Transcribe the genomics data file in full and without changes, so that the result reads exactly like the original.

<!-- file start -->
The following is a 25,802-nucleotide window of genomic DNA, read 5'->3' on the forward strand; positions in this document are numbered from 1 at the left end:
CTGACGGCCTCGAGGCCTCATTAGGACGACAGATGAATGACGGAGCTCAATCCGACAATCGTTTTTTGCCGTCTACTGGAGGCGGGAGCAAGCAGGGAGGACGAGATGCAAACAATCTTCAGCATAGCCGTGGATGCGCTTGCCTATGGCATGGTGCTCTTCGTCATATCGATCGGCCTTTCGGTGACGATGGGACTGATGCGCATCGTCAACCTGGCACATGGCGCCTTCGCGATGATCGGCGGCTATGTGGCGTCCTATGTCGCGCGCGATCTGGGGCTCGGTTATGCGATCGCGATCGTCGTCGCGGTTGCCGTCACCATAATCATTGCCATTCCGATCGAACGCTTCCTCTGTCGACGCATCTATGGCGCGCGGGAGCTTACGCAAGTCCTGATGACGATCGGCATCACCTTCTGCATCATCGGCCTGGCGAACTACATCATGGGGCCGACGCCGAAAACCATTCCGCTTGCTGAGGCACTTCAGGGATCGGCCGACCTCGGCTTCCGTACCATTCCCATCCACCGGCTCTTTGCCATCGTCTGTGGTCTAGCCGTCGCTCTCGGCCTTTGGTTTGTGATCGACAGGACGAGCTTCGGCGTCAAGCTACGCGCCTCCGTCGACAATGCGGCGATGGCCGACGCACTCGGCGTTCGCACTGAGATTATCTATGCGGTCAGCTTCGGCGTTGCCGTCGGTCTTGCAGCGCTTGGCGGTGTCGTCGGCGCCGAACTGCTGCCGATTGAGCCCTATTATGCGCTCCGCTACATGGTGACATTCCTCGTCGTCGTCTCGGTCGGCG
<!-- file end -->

The following is a 25,802-nucleotide window of genomic DNA, read 5'->3' on the forward strand; positions in this document are numbered from 1 at the left end:
CTGACGGCCTCGAGGCCTCATTAGGACGACAGATGAATGACGGAGCTCAATCCGACAATCGTTTTTTGCCGTCTACTGGAGGCGGGAGCAAGCAGGGAGGACGAGATGCAAACAATCTTCAGCATAGCCGTGGATGCGCTTGCCTATGGCATGGTGCTCTTCGTCATATCGATCGGCCTTTCGGTGACGATGGGACTGATGCGCATCGTCAACCTGGCACATGGCGCCTTCGCGATGATCGGCGGCTATGTGGCGTCCTATGTCGCGCGCGATCTGGGGCTCGGTTATGCGATCGCGATCGTCGTCGCGGTTGCCGTCACCATAATCATTGCCATTCCGATCGAACGCTTCCTCTGTCGACGCATCTATGGCGCGCGGGAGCTTACGCAAGTCCTGATGACGATCGGCATCACCTTCTGCATCATCGGCCTGGCGAACTACATCATGGGGCCGACGCCGAAAACCATTCCGCTTGCTGAGGCACTTCAGGGATCGGCCGACCTCGGCTTCCGTACCATTCCCATCCACCGGCTCTTTGCCATCGTCTGTGGTCTAGCCGTCGCTCTCGGCCTTTGGTTTGTGATCGACAGGACGAGCTTCGGCGTCAAGCTACGCGCCTCCGTCGACAATGCGGCGATGGCCGACGCACTCGGCGTTCGCACTGAGATTATCTATGCGGTCAGCTTCGGCGTTGCCGTCGGTCTTGCAGCGCTTGGCGGTGTCGTCGGCGCCGAACTGCTGCCGATTGAGCCCTATTATGCGCTCCGCTACATGGTGACATTCCTCGTCGTCGTCTCGGTCGGCG